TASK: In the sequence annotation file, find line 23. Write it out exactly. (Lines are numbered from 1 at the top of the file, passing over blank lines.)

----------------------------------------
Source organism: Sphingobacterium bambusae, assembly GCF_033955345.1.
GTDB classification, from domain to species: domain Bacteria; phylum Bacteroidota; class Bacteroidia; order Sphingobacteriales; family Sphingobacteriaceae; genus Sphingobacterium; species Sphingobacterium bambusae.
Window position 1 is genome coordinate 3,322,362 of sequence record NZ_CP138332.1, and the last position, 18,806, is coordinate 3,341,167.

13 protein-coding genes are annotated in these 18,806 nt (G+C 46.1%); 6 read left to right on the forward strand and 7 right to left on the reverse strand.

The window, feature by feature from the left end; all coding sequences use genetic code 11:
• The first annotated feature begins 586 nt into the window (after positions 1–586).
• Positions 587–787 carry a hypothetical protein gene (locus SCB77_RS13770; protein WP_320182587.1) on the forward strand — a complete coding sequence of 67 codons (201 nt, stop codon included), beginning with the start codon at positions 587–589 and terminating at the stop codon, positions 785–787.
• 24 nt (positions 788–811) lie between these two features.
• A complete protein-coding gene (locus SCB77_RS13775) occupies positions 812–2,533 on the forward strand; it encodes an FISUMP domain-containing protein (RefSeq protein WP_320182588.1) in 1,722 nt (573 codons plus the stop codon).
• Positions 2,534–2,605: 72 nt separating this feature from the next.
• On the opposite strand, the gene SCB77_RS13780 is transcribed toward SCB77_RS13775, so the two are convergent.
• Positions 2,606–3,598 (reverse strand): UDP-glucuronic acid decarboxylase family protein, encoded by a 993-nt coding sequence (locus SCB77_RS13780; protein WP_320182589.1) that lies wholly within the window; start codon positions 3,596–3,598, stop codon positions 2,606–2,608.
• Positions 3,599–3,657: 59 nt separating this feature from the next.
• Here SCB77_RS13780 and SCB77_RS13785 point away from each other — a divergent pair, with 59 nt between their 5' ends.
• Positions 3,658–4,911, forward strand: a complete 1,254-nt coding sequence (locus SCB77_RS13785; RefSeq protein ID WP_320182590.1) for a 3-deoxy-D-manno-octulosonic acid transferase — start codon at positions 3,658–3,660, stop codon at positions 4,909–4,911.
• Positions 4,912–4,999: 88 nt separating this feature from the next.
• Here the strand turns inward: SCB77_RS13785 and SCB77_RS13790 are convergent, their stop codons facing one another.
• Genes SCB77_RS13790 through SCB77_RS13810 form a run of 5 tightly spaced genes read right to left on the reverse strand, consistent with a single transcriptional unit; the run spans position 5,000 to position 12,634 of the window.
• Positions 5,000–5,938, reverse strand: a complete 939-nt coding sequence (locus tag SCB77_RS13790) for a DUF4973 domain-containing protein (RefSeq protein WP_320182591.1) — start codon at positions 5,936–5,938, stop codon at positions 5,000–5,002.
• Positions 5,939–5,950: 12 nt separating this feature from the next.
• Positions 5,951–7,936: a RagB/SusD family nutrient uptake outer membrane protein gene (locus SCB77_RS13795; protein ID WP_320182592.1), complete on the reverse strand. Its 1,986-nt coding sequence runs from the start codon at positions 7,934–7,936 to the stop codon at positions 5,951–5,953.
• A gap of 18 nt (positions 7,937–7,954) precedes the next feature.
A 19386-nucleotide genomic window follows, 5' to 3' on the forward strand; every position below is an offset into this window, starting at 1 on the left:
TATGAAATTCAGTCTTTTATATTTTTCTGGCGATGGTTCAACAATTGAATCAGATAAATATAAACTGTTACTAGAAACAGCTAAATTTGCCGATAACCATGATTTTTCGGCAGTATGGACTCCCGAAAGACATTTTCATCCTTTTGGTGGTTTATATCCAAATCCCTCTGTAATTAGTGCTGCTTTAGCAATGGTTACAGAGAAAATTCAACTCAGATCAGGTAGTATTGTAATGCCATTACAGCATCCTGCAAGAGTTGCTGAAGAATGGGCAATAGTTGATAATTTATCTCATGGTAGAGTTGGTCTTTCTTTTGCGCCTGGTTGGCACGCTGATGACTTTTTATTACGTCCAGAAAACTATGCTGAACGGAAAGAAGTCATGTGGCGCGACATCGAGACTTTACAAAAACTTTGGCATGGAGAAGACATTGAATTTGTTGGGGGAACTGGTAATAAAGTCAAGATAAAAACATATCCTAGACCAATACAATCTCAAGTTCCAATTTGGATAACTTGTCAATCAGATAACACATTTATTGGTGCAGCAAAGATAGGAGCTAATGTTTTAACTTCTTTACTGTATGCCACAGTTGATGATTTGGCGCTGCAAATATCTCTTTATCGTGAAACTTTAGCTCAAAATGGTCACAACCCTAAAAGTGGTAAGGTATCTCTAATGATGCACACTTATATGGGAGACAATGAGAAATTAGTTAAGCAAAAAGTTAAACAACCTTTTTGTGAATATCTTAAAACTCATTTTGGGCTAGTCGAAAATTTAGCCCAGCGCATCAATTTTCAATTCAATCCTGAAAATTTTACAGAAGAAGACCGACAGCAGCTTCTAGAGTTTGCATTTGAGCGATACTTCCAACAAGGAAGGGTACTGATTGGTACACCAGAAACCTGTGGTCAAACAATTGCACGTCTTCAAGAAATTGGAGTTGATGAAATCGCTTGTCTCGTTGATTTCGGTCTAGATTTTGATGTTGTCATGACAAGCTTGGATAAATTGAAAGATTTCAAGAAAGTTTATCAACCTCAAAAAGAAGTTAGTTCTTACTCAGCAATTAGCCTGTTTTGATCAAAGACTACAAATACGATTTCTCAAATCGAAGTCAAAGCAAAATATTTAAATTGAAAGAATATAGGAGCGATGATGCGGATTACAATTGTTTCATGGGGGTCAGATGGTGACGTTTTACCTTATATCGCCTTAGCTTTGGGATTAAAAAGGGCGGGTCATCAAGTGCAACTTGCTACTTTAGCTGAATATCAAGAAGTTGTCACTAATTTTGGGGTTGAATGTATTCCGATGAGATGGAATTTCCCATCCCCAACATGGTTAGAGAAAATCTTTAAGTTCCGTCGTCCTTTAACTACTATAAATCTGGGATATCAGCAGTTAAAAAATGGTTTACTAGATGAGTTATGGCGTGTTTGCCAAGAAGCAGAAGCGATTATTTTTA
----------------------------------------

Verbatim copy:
A 19386-nucleotide genomic window follows, 5' to 3' on the forward strand; every position below is an offset into this window, starting at 1 on the left: